These are the cheapest auto brands
Kia average suggested retail price: $22,828
Mazda average suggested retail price: $23,311
Mitsubishi average suggested retail price: $23,498
Chrysler Group average suggested retail price: $25,982
Subaru average suggested retail price: $26,966
Hyundai average suggested retail price: $28,054
Honda Motor Company average suggested retail price: $32,551
Toyota Motor Corporation average suggested retail price: $33,518
Ford Motor Company average suggested retail price: $33,707
Nissan Motor Company average suggested retail price: $38,273
General Motors average suggested retail price: $38,766
Volvo average suggested retail price: $42,964
BMW-Mini average suggested retail price: $45,114
Volkswagen Group average suggested retail price: $52,133
Jaguar-Land Rover average suggested retail price: $73,498
Daimler average suggested retail price: $78,819
With the Rio, Soul, Forte, Rondo, and Sportage holding fort at the low end and only the recently-introduced Cadenza arriving in Canada with a base price above $30,000, Kia is, has been, and will continue to be a value-oriented brand. Exclude the Cadenza and Kia’s average base price actually falls below $21,000.
Like Kia, Mazda only offers one model with a base price above $30,000, although many of its models can reach above that barrier. 54% of the vehicles Mazda Canada sells are variants of the 3, which starts at $15,995 and climbs to $32,645.
Now that the Galant, Endeavor, and Eclipse are gone, Mitsubishi competes with a compact sedan, a small crossover, a smaller crossover, and a city-sized electric car.
Fiat: $17,995; Jeep: $25,045; Dodge: $25,966; Ram: $26,995; Chrysler: $31,745.
Chrysler’s brands perpetually advertise prices that are much lower than their official MSRPs. Thus, these figures would be much lower if we took into account, for example, the Grand Caravan’s real-world base price of $19,895 rather than its stated MSRP of $27,995. You can’t have it both ways, however. You either claim low base prices or insist on telling customers that you’re discounting the van by $8100.
Although Subaru’s least expensive car is more expensive than many of its rivals, thanks mostly to standard all-wheel-drive, Subaru doesn’t market any truly pricey cars. Granted, the brand’s average base price would fall below $25,000 if we excluded the extremely rare Tribeca.
The perception of Hyundai as a value-biased brand forges ahead unchanged by the brand’s surprisingly high average base price. Remove the Equus from the mix and Hyundai’s average falls to $24,005.
Honda: $25,360; Acura: $42,824.
Acura, Honda’s so-called premium brand, doesn’t market a single car with a base price above $50,000. That says nothing about the quality of the brand’s leather, but a dozen Mercedes-Benzes with base prices above $50,000 does, in the minds of many critics and consumers, question Acura’s placement in the auto brand hierarchy.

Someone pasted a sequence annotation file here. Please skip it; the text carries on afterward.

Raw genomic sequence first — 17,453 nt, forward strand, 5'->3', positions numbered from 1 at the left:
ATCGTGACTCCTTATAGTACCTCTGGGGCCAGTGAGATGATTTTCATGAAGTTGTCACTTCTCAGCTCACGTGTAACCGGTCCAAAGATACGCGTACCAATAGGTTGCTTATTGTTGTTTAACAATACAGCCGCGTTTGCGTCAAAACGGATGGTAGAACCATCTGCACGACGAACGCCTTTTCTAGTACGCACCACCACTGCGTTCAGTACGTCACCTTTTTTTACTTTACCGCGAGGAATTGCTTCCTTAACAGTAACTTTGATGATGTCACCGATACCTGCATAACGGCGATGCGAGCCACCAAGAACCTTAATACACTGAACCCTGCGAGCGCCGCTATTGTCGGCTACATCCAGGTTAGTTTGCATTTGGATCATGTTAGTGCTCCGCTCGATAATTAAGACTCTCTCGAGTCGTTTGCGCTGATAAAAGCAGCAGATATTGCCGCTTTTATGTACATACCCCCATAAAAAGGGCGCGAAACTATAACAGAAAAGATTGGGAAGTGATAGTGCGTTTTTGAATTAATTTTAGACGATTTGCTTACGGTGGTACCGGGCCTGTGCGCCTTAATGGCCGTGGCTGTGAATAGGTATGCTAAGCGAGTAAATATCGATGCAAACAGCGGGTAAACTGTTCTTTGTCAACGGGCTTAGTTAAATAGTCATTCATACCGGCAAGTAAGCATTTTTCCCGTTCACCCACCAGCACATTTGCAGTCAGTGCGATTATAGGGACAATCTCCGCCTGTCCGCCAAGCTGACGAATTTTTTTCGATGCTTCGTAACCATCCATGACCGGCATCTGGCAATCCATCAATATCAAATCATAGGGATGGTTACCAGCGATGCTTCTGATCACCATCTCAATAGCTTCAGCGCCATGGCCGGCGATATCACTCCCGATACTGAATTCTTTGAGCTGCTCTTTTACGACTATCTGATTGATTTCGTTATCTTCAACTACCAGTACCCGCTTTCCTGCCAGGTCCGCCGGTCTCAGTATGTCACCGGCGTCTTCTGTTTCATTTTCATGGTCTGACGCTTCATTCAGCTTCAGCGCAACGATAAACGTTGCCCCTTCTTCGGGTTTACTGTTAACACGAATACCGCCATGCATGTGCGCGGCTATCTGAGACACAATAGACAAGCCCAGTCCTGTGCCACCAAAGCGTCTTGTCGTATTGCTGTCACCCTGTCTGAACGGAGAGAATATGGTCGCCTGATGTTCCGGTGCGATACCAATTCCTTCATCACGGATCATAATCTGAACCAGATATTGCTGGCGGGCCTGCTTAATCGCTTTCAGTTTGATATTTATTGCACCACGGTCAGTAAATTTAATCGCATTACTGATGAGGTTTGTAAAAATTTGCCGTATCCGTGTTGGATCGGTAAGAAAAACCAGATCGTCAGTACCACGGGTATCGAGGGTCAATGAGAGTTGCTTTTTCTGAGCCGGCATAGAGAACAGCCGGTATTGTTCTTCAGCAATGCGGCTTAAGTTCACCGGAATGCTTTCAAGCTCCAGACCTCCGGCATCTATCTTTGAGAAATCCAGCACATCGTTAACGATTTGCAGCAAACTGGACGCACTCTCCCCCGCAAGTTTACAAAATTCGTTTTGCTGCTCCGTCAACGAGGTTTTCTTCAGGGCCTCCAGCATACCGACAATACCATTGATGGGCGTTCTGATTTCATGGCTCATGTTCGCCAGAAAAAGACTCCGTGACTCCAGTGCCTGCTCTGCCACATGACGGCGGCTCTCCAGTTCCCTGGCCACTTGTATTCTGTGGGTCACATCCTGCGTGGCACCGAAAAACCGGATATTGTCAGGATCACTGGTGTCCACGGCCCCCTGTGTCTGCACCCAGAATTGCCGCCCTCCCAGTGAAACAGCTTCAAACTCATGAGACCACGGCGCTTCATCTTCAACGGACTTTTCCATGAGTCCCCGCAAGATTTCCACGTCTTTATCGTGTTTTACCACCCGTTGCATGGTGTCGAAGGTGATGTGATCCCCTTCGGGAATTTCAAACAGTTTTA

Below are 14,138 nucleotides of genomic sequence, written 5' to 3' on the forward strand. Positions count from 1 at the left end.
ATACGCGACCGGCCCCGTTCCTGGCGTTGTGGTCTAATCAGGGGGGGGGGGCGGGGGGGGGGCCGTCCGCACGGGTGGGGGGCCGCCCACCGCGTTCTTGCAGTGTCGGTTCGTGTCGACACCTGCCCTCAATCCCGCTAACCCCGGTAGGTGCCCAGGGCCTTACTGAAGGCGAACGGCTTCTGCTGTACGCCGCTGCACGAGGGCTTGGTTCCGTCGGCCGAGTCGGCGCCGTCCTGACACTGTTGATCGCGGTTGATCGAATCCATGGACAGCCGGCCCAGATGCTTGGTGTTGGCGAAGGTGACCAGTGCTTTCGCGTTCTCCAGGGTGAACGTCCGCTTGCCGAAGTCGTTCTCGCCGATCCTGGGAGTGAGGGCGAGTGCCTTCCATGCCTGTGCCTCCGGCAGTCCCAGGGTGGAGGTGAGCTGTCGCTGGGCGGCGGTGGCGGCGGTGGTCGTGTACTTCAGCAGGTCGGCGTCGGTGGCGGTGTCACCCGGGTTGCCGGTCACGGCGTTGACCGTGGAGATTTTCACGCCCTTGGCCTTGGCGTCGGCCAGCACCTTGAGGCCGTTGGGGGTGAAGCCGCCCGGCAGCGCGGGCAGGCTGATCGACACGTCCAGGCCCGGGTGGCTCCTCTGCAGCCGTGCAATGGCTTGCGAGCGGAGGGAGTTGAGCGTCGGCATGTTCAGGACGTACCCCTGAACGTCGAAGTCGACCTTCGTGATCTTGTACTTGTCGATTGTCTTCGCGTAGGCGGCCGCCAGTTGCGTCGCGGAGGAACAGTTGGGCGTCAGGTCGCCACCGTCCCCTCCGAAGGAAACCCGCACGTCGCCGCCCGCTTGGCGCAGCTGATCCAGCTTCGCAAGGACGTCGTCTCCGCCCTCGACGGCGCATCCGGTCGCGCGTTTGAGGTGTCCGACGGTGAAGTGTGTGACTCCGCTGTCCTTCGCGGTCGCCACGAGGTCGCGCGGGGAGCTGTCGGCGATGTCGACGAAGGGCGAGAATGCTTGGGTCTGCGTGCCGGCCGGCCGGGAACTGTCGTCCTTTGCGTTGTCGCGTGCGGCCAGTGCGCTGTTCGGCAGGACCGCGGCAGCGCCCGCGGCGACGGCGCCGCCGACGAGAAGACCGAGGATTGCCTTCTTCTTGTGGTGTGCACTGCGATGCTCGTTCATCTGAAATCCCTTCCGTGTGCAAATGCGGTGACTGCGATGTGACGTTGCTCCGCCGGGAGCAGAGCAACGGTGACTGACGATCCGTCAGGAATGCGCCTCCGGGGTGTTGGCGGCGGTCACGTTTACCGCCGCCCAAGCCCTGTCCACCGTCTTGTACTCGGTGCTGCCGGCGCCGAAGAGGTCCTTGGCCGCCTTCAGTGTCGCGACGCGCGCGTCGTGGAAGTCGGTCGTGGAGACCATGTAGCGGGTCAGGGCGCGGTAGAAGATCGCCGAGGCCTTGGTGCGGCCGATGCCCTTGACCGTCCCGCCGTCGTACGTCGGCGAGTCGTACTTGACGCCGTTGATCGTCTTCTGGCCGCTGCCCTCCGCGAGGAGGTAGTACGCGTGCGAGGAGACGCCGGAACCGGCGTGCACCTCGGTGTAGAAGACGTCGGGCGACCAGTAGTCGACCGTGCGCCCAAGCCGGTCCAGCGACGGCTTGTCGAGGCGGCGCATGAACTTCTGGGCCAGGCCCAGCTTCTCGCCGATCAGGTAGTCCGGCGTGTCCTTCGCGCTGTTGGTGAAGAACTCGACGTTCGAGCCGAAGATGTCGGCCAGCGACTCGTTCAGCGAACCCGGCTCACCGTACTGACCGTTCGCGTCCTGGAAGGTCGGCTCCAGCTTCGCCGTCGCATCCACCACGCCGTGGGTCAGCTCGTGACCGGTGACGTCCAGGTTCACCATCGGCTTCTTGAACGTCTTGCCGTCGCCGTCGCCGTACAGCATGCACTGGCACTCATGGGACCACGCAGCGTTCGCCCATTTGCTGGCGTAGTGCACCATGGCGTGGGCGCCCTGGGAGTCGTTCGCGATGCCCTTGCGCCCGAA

Scion: $20,291; Toyota: $27,414; Lexus: $54,756.
Toyota prices range from a low of $14,255 for the brand’s own Yaris to $151,900 for the hybrid Lexus LS, a price which includes a $20,700 option package. In between, you’ll find Canada’s third best-selling car, third-best-selling utility vehicle, and fifth-best-selling truck, the Corolla, RAV4, and Tacoma, respectively.
Ford: $26,180; Lincoln: $51,770.
The Ford brand’s $26,180 average base price is jacked up by the inclusion of the $47,481 Expedition, without which the average falls to near $24,000. Ford markets six vehicles with base prices under $25,000.
Nissan: $33,542; Infiniti: $49,764.
Subtract the GT-R from the Nissan brand average and the figure falls $4600 to $28,955. The GT-R’s base price of $106,930 rises to $119,565 in fully-optioned trim.
Chevrolet: $31,098; Buick: $32,918; GMC: $38,930; Cadillac: $60,354.
The averages at Chevrolet and GMC are pushed higher because of the Tahoe, Silverado, Yukon, and Yukon XL. Buick’s is brought down by the Verano, which is by far the brand’s least expensive model. Cadillac, meanwhile, sells three Escalades with prices above $80,000, three sedans with prices under $50,000, and a roomy crossover that undercuts most of its competitors.
Canadians are ignoring Volvo at an increasingly frightening rate, and could it be because Volvo’s prices are too high? The base price of Volvo’s core sedan, the S60, is 23% higher in Canada than it is in the United States. Its Audi rival, the A4, is only 12% more here.
Mini: $26,179; BMW: $58,368.
It’s hardly fair to call the Mini Cooper and Fiat 500 rivals. The 500 starts at $15,995 and in hot Abarth mode is a $24,495 car. Mini charges $23,600 for a basic Cooper. The new Paceman starts at $26,800 and the Roadster is a $28,900 car; $32,900 in Cooper S form.
Volkswagen: $28,848; Audi: $59,982; Porsche: $72,120.
The average base price of Volkswagen’s four most popular cars – which account for nine out of every ten VW brand sales – is $20,982.
Land Rover: $67,091; Jaguar: $81,506.
There are no surprises here. Jaguar and Land Rover sell expensive cars and SUVs. 79% of the Tata-owned group’s Canadian volume comes from the Range Rover side of the ledger. Both the Range Rover Evoque and Range Rover Sport outsell the whole Jaguar brand.
Smart: $14,400; Mercedes-Benz: $83,113.
True, we’ve ignored manufacturers like Ferrari, Bentley, and Rolls-Royce. But Daimler AG, in large part thanks to high-end machines like the SLS AMG, SL-Class, and CL-Class, has the highest average base price of any manufacturer competing in Canada. However, Smart, a Mercedes-Benz subsidiary, with its one Fortwo model, actually offers the lowest average base price of any brand in Canada. The two poles meet in Mercedes-Benz’s Canadian showrooms.